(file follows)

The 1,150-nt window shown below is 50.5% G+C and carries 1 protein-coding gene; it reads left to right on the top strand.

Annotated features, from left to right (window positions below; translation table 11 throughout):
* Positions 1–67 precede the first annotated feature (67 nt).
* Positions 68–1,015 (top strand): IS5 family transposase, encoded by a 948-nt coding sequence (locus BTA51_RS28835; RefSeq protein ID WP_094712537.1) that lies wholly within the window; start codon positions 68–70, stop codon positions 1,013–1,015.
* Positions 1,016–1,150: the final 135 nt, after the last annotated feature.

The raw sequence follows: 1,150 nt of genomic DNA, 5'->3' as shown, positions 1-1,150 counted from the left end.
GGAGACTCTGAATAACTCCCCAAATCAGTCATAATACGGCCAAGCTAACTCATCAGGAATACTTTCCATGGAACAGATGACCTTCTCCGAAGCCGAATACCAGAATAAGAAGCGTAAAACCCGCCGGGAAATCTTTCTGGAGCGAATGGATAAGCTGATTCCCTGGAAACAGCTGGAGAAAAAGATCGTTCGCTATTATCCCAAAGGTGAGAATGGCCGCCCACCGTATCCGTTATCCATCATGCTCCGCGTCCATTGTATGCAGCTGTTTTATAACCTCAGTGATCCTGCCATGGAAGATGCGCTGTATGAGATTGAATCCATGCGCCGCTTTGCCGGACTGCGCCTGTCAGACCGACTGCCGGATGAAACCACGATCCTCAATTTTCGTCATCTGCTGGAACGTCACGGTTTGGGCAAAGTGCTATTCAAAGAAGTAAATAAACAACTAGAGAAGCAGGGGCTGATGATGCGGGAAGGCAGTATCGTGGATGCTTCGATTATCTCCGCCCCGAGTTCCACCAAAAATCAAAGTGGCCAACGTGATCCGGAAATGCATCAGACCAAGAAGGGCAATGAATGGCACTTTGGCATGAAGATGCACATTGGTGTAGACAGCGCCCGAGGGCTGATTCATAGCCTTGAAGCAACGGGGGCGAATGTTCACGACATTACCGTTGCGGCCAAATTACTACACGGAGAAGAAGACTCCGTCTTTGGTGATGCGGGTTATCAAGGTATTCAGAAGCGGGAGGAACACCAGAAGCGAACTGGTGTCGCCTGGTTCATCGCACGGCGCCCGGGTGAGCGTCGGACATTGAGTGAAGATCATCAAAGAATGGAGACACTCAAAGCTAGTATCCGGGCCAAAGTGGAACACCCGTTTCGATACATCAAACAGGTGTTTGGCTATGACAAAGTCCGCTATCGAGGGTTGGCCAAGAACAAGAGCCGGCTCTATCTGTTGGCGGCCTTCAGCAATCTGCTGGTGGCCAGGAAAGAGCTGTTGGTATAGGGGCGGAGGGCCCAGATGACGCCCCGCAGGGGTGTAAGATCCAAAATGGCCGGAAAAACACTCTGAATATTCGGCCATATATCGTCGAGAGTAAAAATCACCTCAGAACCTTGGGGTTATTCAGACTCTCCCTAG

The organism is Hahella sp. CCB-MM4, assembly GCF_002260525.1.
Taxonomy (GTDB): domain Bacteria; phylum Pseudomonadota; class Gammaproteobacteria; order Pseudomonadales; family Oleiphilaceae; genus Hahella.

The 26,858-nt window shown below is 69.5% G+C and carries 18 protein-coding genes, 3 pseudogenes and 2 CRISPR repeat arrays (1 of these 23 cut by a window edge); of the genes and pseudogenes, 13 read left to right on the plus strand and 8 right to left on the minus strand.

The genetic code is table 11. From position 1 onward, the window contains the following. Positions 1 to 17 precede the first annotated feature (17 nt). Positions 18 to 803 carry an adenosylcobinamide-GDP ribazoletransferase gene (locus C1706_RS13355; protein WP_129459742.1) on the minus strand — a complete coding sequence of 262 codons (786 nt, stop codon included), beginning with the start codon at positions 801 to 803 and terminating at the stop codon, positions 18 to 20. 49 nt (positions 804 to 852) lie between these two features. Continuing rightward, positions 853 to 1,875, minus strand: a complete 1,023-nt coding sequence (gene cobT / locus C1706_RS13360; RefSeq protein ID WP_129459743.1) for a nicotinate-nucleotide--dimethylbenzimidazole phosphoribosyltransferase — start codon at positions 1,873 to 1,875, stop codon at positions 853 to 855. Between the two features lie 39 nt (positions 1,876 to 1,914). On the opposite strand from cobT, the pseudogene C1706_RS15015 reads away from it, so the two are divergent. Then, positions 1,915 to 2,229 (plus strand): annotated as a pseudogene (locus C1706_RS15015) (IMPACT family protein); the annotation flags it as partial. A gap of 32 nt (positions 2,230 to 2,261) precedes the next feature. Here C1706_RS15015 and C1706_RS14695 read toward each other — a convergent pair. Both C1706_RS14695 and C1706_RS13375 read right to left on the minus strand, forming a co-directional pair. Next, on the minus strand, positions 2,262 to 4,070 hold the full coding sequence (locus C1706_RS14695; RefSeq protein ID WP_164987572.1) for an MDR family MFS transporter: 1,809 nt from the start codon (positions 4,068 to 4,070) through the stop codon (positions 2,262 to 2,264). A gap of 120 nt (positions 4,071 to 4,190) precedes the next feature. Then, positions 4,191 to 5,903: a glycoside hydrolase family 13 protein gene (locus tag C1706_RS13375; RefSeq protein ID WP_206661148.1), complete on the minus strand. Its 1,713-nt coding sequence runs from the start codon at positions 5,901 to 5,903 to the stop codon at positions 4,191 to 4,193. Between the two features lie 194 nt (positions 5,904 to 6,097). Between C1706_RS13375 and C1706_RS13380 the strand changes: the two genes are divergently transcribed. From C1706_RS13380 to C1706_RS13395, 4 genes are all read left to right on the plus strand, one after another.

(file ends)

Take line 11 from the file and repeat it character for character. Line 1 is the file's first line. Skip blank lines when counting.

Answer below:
The genetic code is table 11. From position 1 onward, the window contains the following. Positions 1 to 17 precede the first annotated feature (17 nt). Positions 18 to 803 carry an adenosylcobinamide-GDP ribazoletransferase gene (locus C1706_RS13355; protein WP_129459742.1) on the minus strand — a complete coding sequence of 262 codons (786 nt, stop codon included), beginning with the start codon at positions 801 to 803 and terminating at the stop codon, positions 18 to 20. 49 nt (positions 804 to 852) lie between these two features. Continuing rightward, positions 853 to 1,875, minus strand: a complete 1,023-nt coding sequence (gene cobT / locus C1706_RS13360; RefSeq protein ID WP_129459743.1) for a nicotinate-nucleotide--dimethylbenzimidazole phosphoribosyltransferase — start codon at positions 1,873 to 1,875, stop codon at positions 853 to 855. Between the two features lie 39 nt (positions 1,876 to 1,914). On the opposite strand from cobT, the pseudogene C1706_RS15015 reads away from it, so the two are divergent. Then, positions 1,915 to 2,229 (plus strand): annotated as a pseudogene (locus C1706_RS15015) (IMPACT family protein); the annotation flags it as partial. A gap of 32 nt (positions 2,230 to 2,261) precedes the next feature. Here C1706_RS15015 and C1706_RS14695 read toward each other — a convergent pair. Both C1706_RS14695 and C1706_RS13375 read right to left on the minus strand, forming a co-directional pair. Next, on the minus strand, positions 2,262 to 4,070 hold the full coding sequence (locus C1706_RS14695; RefSeq protein ID WP_164987572.1) for an MDR family MFS transporter: 1,809 nt from the start codon (positions 4,068 to 4,070) through the stop codon (positions 2,262 to 2,264). A gap of 120 nt (positions 4,071 to 4,190) precedes the next feature. Then, positions 4,191 to 5,903: a glycoside hydrolase family 13 protein gene (locus tag C1706_RS13375; RefSeq protein ID WP_206661148.1), complete on the minus strand. Its 1,713-nt coding sequence runs from the start codon at positions 5,901 to 5,903 to the stop codon at positions 4,191 to 4,193. Between the two features lie 194 nt (positions 5,904 to 6,097). Between C1706_RS13375 and C1706_RS13380 the strand changes: the two genes are divergently transcribed. From C1706_RS13380 to C1706_RS13395, 4 genes are all read left to right on the plus strand, one after another.